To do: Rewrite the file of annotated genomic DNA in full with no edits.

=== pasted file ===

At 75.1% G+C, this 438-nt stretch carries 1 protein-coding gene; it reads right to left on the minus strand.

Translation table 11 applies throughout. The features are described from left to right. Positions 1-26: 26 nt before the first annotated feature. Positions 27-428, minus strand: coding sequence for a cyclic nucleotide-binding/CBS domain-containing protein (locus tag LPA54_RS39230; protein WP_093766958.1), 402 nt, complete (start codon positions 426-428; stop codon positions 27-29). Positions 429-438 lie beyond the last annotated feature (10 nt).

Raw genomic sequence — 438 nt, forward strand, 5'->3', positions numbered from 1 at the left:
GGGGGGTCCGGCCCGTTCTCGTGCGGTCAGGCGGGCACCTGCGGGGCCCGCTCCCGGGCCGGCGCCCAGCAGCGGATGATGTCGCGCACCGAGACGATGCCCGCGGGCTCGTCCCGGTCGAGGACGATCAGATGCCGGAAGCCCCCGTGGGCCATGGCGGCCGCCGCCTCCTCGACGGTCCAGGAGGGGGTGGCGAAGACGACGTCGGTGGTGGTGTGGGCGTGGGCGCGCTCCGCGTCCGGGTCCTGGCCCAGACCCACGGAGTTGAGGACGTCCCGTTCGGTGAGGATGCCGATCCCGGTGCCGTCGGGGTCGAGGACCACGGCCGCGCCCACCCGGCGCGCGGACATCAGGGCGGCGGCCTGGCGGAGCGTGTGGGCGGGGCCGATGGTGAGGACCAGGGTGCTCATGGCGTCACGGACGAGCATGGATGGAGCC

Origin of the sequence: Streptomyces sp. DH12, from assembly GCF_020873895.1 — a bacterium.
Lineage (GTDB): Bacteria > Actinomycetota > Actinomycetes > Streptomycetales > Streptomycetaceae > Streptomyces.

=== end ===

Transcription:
At 75.1% G+C, this 438-nt stretch carries 1 protein-coding gene; it reads right to left on the minus strand.

Translation table 11 applies throughout. The features are described from left to right. Positions 1-26: 26 nt before the first annotated feature. Positions 27-428, minus strand: coding sequence for a cyclic nucleotide-binding/CBS domain-containing protein (locus tag LPA54_RS39230; protein WP_093766958.1), 402 nt, complete (start codon positions 426-428; stop codon positions 27-29). Positions 429-438 lie beyond the last annotated feature (10 nt).

Raw genomic sequence — 438 nt, forward strand, 5'->3', positions numbered from 1 at the left:
GGGGGGTCCGGCCCGTTCTCGTGCGGTCAGGCGGGCACCTGCGGGGCCCGCTCCCGGGCCGGCGCCCAGCAGCGGATGATGTCGCGCACCGAGACGATGCCCGCGGGCTCGTCCCGGTCGAGGACGATCAGATGCCGGAAGCCCCCGTGGGCCATGGCGGCCGCCGCCTCCTCGACGGTCCAGGAGGGGGTGGCGAAGACGACGTCGGTGGTGGTGTGGGCGTGGGCGCGCTCCGCGTCCGGGTCCTGGCCCAGACCCACGGAGTTGAGGACGTCCCGTTCGGTGAGGATGCCGATCCCGGTGCCGTCGGGGTCGAGGACCACGGCCGCGCCCACCCGGCGCGCGGACATCAGGGCGGCGGCCTGGCGGAGCGTGTGGGCGGGGCCGATGGTGAGGACCAGGGTGCTCATGGCGTCACGGACGAGCATGGATGGAGCC

Origin of the sequence: Streptomyces sp. DH12, from assembly GCF_020873895.1 — a bacterium.
Lineage (GTDB): Bacteria > Actinomycetota > Actinomycetes > Streptomycetales > Streptomycetaceae > Streptomyces.